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Jan 23, 2015

Farm Deafness Becomes a Growing Problem

 
 
 

An audiologist from Sydney, Australia has highlighted the growing problem of farm deafness, commenting, “there are a lot of potentially deaf farmers out there.” Although the study looks at deafness as an issue on Australian farms, the concern is by no means limited and affects other countries across the world.

National Acoustics Laboratories senior research engineer Warwick Williams said the assessment was based on a project that set out to find the extent of farmers’ exposure to hazardous noise.

“Visits were made to working farms in western Victoria and South East Queensland (including dairy, beef, wool, prime lamb, pork and cropping) where noise and dosimetry measurements were undertaken,” Mr Williams said.

“Noise exposure assessments were made through dosimetry and direct measurement of noisy tasks.”

The work was carried out in conjunction with Hamilton’s National Centre for Farmer Health (NCFH) and the Western District Health Service.

The survey found 51 per cent of respondents had noise exposure levels greater than the recommended Australian Standard of 1.01 Pa2h.

“By extrapolation it can be estimated that 163,000 Australian agricultural workers are daily exposed to noise greater than the recommended Australian Standard, with 18 per cent above or 90 decibels,” Mr Williams said.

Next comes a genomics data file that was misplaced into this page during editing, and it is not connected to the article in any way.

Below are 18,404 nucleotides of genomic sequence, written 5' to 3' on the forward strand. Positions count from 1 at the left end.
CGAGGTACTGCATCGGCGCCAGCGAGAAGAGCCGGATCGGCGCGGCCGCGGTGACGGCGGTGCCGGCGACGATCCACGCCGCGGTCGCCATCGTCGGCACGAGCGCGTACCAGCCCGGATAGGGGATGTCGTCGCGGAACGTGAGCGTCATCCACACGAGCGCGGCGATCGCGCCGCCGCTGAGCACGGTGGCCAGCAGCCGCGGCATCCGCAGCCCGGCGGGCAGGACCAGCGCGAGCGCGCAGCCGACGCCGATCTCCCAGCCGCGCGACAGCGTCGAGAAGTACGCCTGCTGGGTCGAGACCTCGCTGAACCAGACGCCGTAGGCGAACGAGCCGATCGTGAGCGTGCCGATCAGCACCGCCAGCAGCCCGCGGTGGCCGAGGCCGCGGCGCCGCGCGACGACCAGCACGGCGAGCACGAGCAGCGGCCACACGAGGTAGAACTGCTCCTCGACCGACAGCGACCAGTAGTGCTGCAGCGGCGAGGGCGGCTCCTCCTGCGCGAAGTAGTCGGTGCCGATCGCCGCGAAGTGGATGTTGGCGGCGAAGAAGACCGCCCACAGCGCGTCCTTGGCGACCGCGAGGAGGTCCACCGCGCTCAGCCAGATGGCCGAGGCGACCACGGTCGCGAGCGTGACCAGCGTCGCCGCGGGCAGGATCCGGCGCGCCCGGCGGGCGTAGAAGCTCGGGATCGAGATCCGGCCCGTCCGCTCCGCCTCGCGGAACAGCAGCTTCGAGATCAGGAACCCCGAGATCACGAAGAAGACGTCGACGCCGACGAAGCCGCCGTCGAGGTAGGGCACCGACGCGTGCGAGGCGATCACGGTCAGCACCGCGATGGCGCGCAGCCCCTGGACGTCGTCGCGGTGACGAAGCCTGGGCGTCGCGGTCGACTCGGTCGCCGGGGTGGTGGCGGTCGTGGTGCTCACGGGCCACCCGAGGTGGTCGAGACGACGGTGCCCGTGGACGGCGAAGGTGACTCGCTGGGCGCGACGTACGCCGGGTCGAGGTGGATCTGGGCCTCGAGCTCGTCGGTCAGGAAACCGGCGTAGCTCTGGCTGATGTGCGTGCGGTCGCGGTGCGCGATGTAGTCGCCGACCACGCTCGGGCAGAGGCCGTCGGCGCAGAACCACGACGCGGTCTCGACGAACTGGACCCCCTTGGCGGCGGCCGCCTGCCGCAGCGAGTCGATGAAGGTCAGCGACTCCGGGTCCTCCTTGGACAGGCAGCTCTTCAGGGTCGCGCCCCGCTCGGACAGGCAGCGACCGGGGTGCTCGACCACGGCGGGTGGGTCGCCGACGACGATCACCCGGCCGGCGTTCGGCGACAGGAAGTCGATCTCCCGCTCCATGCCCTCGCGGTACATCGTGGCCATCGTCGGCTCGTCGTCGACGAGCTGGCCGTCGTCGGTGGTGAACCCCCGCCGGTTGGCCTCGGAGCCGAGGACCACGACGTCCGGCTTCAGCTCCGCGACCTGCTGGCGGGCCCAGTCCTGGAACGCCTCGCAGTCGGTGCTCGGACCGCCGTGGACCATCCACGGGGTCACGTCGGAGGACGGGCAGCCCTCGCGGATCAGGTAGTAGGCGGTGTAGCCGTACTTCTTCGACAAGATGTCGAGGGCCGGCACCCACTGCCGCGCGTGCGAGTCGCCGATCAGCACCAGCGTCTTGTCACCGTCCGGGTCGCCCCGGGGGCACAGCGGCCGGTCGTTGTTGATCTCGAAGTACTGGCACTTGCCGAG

“The National Rural Health Alliance found the most significant cause of hearing loss was exposure to excessive noise, accounting for about 37 per cent of cases.

“More than half of Australia’s farmers are likely to suffer from premature hearing loss through occupational noise exposure, such as from agricultural machinery.”

Only 18 per cent of farmers wore hearing protection while working with heavy machinery.

Mr Williams said many farmers did not acknowledge they had a problem until it was brought to their attention.

The aim of the report was to raise the issue to assist farmers in managing it.

“I want to make people aware there is a problem so we give them feedback that there is an issue here and try to manage it,” Mr Williams said.

“If you are going to buy a new tractor, buy a quieter one.

“Make noise reduction one of the specifications.

“Don’t import the problem in the first place.

“Don’t use a chainsaw if there are half a dozen people around you watching and you are the only one using personal protective equipment.”

He said industry practices which would have a particular effect on hearing included maintenance such as welding and grinding, shearing and even feeding pigs.

Getting people to wear hearing protection is a start Mr Williams said.

If you have suffered from occupational deafness, please contact us today on 0800 294 3065, or talk to us on live chat where we will be happy to answer any questions that you may have.